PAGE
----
Within the liturgy of the Catholic Church there is a long tradition of singing the Lamentations of Jeremiah during Holy Week, based on a parallel being drawn between the text’s description of the destruction of Jerusalem in 586 BC and the death of Christ. By the time of Couperin and de Lalande, a practice had been established in which the text was divided into nine ‘lessons’ sung over three days, with one candle of a special candelabra being extinguished after each lesson, until ‘tenebrae’ or darkness was achieved on Good Friday. Originally sung early in the morning on the relevant day, by the mid-seventeenth century the lessons were given the evening before, possibly as a response to the new vocal styles, which made the singers reluctant to perform at dawn. The traditional ban against the use of instruments during Holy Week is reflected, if not strictly adhered to, in the sparse settings of both de Lalande and Couperin for bass viol and chamber organ. The deeply spiritual aspect of the Leçons de Ténèbres can also be inferred from the complaints by contemporary writers concerning the use of opera singers: these did not always declaim the music with the necessary decorum.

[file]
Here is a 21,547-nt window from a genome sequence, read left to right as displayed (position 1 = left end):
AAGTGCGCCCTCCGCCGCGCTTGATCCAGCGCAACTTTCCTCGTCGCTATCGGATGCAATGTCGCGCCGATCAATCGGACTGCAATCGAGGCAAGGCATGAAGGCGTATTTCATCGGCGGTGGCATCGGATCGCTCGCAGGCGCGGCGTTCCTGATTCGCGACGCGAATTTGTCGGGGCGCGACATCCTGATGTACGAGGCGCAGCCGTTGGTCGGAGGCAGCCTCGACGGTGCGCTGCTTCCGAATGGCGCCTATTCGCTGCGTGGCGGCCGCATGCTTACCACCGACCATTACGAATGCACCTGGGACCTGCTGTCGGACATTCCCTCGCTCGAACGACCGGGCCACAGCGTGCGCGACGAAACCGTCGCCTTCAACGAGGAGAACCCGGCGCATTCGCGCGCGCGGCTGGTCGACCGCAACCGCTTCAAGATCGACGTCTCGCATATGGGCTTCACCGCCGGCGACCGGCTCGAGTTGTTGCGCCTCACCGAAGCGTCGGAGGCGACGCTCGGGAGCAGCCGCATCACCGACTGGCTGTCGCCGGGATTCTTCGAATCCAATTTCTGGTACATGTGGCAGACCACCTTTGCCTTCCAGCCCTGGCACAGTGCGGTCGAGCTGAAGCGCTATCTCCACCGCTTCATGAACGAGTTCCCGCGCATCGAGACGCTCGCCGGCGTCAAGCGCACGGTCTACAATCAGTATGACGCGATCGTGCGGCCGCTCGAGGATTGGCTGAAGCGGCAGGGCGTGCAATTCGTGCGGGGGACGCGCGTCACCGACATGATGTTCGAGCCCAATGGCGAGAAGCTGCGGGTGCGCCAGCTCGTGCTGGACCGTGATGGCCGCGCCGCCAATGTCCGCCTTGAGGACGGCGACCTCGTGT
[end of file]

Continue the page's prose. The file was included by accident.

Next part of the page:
Some of the finest examples of the genre are the three Leçons by François Couperin, composed for the royal monastery of Longchamp c. 1714. (Couperin himself at one time referred to a full set of nine lessons, but only the three for Holy Wednesday are known today.) Couperin, named ‘Organiste du Roi’ in 1693, was the colleague of de Lalande, ‘Maître de Chapelle’ at the French court, whose own Leçons were composed for the royal chapel. The five Leçons de Ténèbres gathered here are performed by two of the finest sopranos in the field of early music, Emma Kirkby and Agnès Mellon, who here makes her first appearance on BIS. They are given expert support by Charles Medlam and Terence Charlston, both members of the distinguished ensemble London Baroque.